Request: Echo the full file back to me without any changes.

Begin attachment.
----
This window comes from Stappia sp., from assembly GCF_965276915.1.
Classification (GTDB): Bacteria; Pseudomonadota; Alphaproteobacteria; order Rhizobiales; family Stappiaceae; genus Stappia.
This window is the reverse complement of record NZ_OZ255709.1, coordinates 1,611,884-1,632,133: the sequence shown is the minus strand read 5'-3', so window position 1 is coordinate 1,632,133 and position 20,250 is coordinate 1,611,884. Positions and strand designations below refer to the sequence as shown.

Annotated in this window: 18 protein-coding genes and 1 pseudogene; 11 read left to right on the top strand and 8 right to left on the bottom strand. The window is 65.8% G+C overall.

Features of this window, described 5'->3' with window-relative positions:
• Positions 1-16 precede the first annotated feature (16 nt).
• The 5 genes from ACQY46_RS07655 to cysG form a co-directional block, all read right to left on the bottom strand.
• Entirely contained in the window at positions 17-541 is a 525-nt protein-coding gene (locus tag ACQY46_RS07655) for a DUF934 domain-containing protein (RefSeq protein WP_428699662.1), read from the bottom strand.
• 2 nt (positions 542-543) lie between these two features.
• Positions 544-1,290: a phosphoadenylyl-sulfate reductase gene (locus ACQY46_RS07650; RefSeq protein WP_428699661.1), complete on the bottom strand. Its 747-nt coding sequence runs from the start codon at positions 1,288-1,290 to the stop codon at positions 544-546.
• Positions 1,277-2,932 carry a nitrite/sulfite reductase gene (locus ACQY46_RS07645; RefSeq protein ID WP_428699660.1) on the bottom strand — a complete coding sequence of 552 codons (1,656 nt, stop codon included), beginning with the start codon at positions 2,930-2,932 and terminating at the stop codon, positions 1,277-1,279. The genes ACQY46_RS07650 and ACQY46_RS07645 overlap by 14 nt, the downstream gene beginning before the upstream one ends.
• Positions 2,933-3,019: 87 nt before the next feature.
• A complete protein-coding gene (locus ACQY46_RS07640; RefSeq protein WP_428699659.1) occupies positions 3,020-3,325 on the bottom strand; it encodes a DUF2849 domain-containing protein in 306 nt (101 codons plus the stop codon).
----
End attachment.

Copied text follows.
This window comes from Stappia sp., from assembly GCF_965276915.1.
Classification (GTDB): Bacteria; Pseudomonadota; Alphaproteobacteria; order Rhizobiales; family Stappiaceae; genus Stappia.
This window is the reverse complement of record NZ_OZ255709.1, coordinates 1,611,884-1,632,133: the sequence shown is the minus strand read 5'-3', so window position 1 is coordinate 1,632,133 and position 20,250 is coordinate 1,611,884. Positions and strand designations below refer to the sequence as shown.

Annotated in this window: 18 protein-coding genes and 1 pseudogene; 11 read left to right on the top strand and 8 right to left on the bottom strand. The window is 65.8% G+C overall.

Features of this window, described 5'->3' with window-relative positions:
• Positions 1-16 precede the first annotated feature (16 nt).
• The 5 genes from ACQY46_RS07655 to cysG form a co-directional block, all read right to left on the bottom strand.
• Entirely contained in the window at positions 17-541 is a 525-nt protein-coding gene (locus tag ACQY46_RS07655) for a DUF934 domain-containing protein (RefSeq protein WP_428699662.1), read from the bottom strand.
• 2 nt (positions 542-543) lie between these two features.
• Positions 544-1,290: a phosphoadenylyl-sulfate reductase gene (locus ACQY46_RS07650; RefSeq protein WP_428699661.1), complete on the bottom strand. Its 747-nt coding sequence runs from the start codon at positions 1,288-1,290 to the stop codon at positions 544-546.
• Positions 1,277-2,932 carry a nitrite/sulfite reductase gene (locus ACQY46_RS07645; RefSeq protein ID WP_428699660.1) on the bottom strand — a complete coding sequence of 552 codons (1,656 nt, stop codon included), beginning with the start codon at positions 2,930-2,932 and terminating at the stop codon, positions 1,277-1,279. The genes ACQY46_RS07650 and ACQY46_RS07645 overlap by 14 nt, the downstream gene beginning before the upstream one ends.
• Positions 2,933-3,019: 87 nt before the next feature.
• A complete protein-coding gene (locus ACQY46_RS07640; RefSeq protein WP_428699659.1) occupies positions 3,020-3,325 on the bottom strand; it encodes a DUF2849 domain-containing protein in 306 nt (101 codons plus the stop codon).